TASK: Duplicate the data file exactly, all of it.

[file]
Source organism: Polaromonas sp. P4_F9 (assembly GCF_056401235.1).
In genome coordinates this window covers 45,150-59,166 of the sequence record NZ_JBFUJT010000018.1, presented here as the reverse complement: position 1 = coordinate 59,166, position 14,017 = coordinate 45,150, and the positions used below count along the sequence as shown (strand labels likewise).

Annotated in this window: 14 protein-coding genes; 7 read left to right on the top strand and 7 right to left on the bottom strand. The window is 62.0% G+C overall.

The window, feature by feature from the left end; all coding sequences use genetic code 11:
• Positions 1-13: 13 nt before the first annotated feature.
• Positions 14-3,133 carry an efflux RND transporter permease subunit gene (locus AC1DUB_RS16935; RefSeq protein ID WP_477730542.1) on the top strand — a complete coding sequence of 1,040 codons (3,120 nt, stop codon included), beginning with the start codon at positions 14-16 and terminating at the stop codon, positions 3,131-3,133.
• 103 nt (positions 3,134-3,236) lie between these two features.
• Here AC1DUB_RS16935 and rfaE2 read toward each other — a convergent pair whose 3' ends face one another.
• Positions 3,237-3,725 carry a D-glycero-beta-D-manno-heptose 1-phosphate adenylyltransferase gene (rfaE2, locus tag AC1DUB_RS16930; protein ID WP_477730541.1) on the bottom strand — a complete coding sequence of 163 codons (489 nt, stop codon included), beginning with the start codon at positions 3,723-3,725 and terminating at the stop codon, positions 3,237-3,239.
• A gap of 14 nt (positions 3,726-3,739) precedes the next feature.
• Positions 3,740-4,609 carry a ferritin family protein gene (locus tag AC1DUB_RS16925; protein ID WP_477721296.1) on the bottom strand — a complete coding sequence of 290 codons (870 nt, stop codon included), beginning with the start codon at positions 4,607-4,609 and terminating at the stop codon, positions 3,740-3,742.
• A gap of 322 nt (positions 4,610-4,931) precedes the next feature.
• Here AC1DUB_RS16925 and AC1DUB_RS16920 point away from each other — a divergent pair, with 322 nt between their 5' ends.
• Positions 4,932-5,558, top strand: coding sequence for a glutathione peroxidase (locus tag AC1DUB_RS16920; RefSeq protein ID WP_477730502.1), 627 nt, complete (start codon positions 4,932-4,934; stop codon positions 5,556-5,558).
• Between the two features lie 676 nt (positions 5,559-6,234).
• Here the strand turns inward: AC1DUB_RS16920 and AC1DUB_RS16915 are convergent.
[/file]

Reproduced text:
Source organism: Polaromonas sp. P4_F9 (assembly GCF_056401235.1).
In genome coordinates this window covers 45,150-59,166 of the sequence record NZ_JBFUJT010000018.1, presented here as the reverse complement: position 1 = coordinate 59,166, position 14,017 = coordinate 45,150, and the positions used below count along the sequence as shown (strand labels likewise).

Annotated in this window: 14 protein-coding genes; 7 read left to right on the top strand and 7 right to left on the bottom strand. The window is 62.0% G+C overall.

The window, feature by feature from the left end; all coding sequences use genetic code 11:
• Positions 1-13: 13 nt before the first annotated feature.
• Positions 14-3,133 carry an efflux RND transporter permease subunit gene (locus AC1DUB_RS16935; RefSeq protein ID WP_477730542.1) on the top strand — a complete coding sequence of 1,040 codons (3,120 nt, stop codon included), beginning with the start codon at positions 14-16 and terminating at the stop codon, positions 3,131-3,133.
• 103 nt (positions 3,134-3,236) lie between these two features.
• Here AC1DUB_RS16935 and rfaE2 read toward each other — a convergent pair whose 3' ends face one another.
• Positions 3,237-3,725 carry a D-glycero-beta-D-manno-heptose 1-phosphate adenylyltransferase gene (rfaE2, locus tag AC1DUB_RS16930; protein ID WP_477730541.1) on the bottom strand — a complete coding sequence of 163 codons (489 nt, stop codon included), beginning with the start codon at positions 3,723-3,725 and terminating at the stop codon, positions 3,237-3,239.
• A gap of 14 nt (positions 3,726-3,739) precedes the next feature.
• Positions 3,740-4,609 carry a ferritin family protein gene (locus tag AC1DUB_RS16925; protein ID WP_477721296.1) on the bottom strand — a complete coding sequence of 290 codons (870 nt, stop codon included), beginning with the start codon at positions 4,607-4,609 and terminating at the stop codon, positions 3,740-3,742.
• A gap of 322 nt (positions 4,610-4,931) precedes the next feature.
• Here AC1DUB_RS16925 and AC1DUB_RS16920 point away from each other — a divergent pair, with 322 nt between their 5' ends.
• Positions 4,932-5,558, top strand: coding sequence for a glutathione peroxidase (locus tag AC1DUB_RS16920; RefSeq protein ID WP_477730502.1), 627 nt, complete (start codon positions 4,932-4,934; stop codon positions 5,556-5,558).
• Between the two features lie 676 nt (positions 5,559-6,234).
• Here the strand turns inward: AC1DUB_RS16920 and AC1DUB_RS16915 are convergent.